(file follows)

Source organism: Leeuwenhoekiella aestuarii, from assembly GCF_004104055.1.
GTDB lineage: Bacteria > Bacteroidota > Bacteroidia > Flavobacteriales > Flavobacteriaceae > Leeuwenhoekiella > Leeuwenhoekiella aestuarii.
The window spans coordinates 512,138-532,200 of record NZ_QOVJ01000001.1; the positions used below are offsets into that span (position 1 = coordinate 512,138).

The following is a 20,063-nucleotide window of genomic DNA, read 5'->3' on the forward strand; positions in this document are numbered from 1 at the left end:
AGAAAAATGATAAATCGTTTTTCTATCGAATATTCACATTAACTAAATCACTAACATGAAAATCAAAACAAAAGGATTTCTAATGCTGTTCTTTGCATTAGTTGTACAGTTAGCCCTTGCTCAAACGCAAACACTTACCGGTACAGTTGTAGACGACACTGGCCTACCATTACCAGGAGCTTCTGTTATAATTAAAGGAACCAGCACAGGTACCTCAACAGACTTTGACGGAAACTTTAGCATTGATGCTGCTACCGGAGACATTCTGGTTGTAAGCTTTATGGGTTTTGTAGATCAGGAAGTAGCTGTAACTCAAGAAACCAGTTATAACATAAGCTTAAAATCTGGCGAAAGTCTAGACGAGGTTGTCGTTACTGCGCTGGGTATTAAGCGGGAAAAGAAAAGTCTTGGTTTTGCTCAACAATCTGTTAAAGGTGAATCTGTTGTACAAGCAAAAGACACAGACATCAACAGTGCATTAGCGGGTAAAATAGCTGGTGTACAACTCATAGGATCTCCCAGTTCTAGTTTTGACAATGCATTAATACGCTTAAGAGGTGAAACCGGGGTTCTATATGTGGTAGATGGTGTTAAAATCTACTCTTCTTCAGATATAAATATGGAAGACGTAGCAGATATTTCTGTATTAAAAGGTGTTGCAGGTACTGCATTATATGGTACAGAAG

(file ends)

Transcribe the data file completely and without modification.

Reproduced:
Source organism: Leeuwenhoekiella aestuarii, from assembly GCF_004104055.1.
GTDB lineage: Bacteria > Bacteroidota > Bacteroidia > Flavobacteriales > Flavobacteriaceae > Leeuwenhoekiella > Leeuwenhoekiella aestuarii.
The window spans coordinates 512,138-532,200 of record NZ_QOVJ01000001.1; the positions used below are offsets into that span (position 1 = coordinate 512,138).

The following is a 20,063-nucleotide window of genomic DNA, read 5'->3' on the forward strand; positions in this document are numbered from 1 at the left end:
AGAAAAATGATAAATCGTTTTTCTATCGAATATTCACATTAACTAAATCACTAACATGAAAATCAAAACAAAAGGATTTCTAATGCTGTTCTTTGCATTAGTTGTACAGTTAGCCCTTGCTCAAACGCAAACACTTACCGGTACAGTTGTAGACGACACTGGCCTACCATTACCAGGAGCTTCTGTTATAATTAAAGGAACCAGCACAGGTACCTCAACAGACTTTGACGGAAACTTTAGCATTGATGCTGCTACCGGAGACATTCTGGTTGTAAGCTTTATGGGTTTTGTAGATCAGGAAGTAGCTGTAACTCAAGAAACCAGTTATAACATAAGCTTAAAATCTGGCGAAAGTCTAGACGAGGTTGTCGTTACTGCGCTGGGTATTAAGCGGGAAAAGAAAAGTCTTGGTTTTGCTCAACAATCTGTTAAAGGTGAATCTGTTGTACAAGCAAAAGACACAGACATCAACAGTGCATTAGCGGGTAAAATAGCTGGTGTACAACTCATAGGATCTCCCAGTTCTAGTTTTGACAATGCATTAATACGCTTAAGAGGTGAAACCGGGGTTCTATATGTGGTAGATGGTGTTAAAATCTACTCTTCTTCAGATATAAATATGGAAGACGTAGCAGATATTTCTGTATTAAAAGGTGTTGCAGGTACTGCATTATATGGTACAGAAG